The finding that C/EBPδ regulates p63 prompted us to ascertain whether it would affect the expression of some of p63 targets recently identified, in overexpression and RNAi inactivation experiments in human primary keratinocytes (Fig. 5). We also analyzed by RT-PCR markers of differentiation, such as cK1 and cK14, and Desmocollin (DSC) 1 and 3, important for keratinocyte biology and presumptive C/EBPδ targets [24, 25]. C/EBPδ overexpression lead to variations in all genes tested, with the exception of cK14. PCNA, a marker of cell proliferation and itself a p63 target [17] decreased modestly after 48 hours, suggesting a slowdown, but not a stop in proliferation. DSC1, but not DSC3, was activated by C/EBPδ overexpression. Essentially all p63 targets identified in our recent screenings varied in expression, some decreasing, others increasing. Interestingly, some of these genes showed a response at 24 hours, others -EGF-R, c-Jun, E- and T-cadherin- a delayed one.

Figure 5
figure 5

Overexpression and functional inactivation of C/EBPδ in primary KCs. Human KCs were transfected with mouse C/EBPδ. RNAs were extracted at the indicated time and RT-PCR is shown for the indicated p63 target genes (Left Panels). In the Right Panels, C/EBPδ inactivation was performed in human KCs with siRNA oligonucleotide 2 of Fig. 4 and with a scramble oligo, in parallel. RT-PCR analysis of the genes in Left Panels is shown. The increase of c-Jun in RNAi-treated cells can only be visualized by low cycles RT-PCR, where a signal from the control oligo RNA is not detectable. On the Right part of the Figure, the effect of RNAi inactivation of p63 is depicted, according to published data and to Ref. 19.

RT-PCR analysis of keratinocytes in which C/EBPδ was inactivated showed an equally dramatic change in gene expression. In most cases, there is a perfect match with overexpression: genes that are activated, 24 or 48 hours after C/EBPδ transfections are down-regulated by RNAi, consistent with a positive role of C/EBPδ in their regulation. The exception is ESR, whose undetectable levels could not be further decreased by C/EBPδ inactivation. The genes that are repressed in overexpression are increased by RNAi, except EGF-R and Desmocollin 3, in which a dominant role of p63 can be envisaged. In summary, the C/EBPδ RNAi and overexpression experiments are consistent with this TF being important for the expression of many p63 targets.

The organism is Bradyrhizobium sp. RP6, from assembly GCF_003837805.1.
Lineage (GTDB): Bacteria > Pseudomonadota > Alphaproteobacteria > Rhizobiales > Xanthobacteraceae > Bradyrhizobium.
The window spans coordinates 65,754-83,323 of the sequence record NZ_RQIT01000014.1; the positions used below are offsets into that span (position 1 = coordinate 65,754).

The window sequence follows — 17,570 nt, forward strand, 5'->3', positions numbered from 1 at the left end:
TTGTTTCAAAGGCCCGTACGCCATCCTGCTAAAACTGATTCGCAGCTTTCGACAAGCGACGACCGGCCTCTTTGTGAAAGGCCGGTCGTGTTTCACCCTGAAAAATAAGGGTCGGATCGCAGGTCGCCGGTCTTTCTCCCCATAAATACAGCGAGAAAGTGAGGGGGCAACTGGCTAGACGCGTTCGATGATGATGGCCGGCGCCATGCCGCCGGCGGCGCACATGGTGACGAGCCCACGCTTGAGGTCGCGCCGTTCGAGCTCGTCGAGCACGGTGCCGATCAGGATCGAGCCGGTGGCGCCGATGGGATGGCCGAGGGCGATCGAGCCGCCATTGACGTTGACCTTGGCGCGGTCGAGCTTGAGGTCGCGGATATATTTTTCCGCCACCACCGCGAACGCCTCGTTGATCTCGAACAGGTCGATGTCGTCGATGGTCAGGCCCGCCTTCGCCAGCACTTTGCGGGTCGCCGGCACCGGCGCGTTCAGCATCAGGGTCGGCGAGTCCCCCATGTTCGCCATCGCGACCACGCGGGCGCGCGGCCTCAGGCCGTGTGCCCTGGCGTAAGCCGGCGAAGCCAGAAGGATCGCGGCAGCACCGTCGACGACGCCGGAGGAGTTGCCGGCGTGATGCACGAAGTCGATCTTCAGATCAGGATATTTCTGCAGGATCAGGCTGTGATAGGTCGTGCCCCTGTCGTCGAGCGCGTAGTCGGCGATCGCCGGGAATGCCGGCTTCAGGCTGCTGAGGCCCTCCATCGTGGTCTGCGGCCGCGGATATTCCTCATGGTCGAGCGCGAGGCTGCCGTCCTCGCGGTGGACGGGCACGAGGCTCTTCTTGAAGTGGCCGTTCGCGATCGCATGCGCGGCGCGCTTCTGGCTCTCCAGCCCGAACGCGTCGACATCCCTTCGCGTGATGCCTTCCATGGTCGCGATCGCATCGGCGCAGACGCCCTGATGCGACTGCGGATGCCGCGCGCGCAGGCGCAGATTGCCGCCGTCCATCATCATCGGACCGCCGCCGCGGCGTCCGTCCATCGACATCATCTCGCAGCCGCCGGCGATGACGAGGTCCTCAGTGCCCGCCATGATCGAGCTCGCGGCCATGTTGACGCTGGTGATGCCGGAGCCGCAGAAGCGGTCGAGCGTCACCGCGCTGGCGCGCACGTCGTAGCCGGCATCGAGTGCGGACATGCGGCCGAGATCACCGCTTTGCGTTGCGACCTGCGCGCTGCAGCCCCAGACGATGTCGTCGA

p63 targets are bound by C/EBPδ in vivo

To verify whether the effect of C/EBPδ on expression of the p63 targets analyzed above is a primary event, we performed ChIP analysis with an anti-C/EBPδ antibody in primary KCs and in HaCaT cells. The regions analyzed were the same that showed p63 binding [Ref. [19]. Fig. 6]. Essentially all targets are bound by C/EBPδ, both in HaCaT and in primary KCs, the only exception being Zeb1. Except c-Jun and ETAR, these regions contain one or more C/EBP consensus sequences, as defined by analyzing the common sites derived by the use of the CONSITE, rVISTA and CUSTOM algorithms used in Fig. 4; some are in core promoters, others in upstream locations. The pattern of p63 is somewhat similar, with one target -ETAR- absent in primary KCs. NF-Y sites are found in expected locations, except for E-cadherin, which was shown to be a positive promoter for NF-Y. Note that NF-Y binding on C/EBPδ in primary keratinocytes differs in Fig. 1 (not present) and 6 (present). Individual variations might account for these discrepancies, as we have also noticed differences in positivity in p63 among keratinocytes derived from individual donors with respect of some of the targets [S.B. M.A.V., R.M. unpublished observation]. These exceptions notwithstanding, we conclude that the majority of p63 targets are bound by C/EBPδ in vivo in primary and immortalized keratinocytes.

Figure 6
figure 6

C/EBPδ binds to p63 targets. ChIP analysis of NF-Y, C/EBPδ and p63 on different genes targeted by p63 in HaCat cells (Right Panels) and in human primary KCs (Left Panels). The regions considered were described for p63 [19] and are detailed in the cartoon. The analysis of C/EBP (Triangles) consensus sequences according to the three algorithms used in Fig. 4 is depicted. Circles refer to the p63 consensus recently described by Orrt et al [65]. Slashed circles refer to p53 consensus. The position of the amplicons is indicated.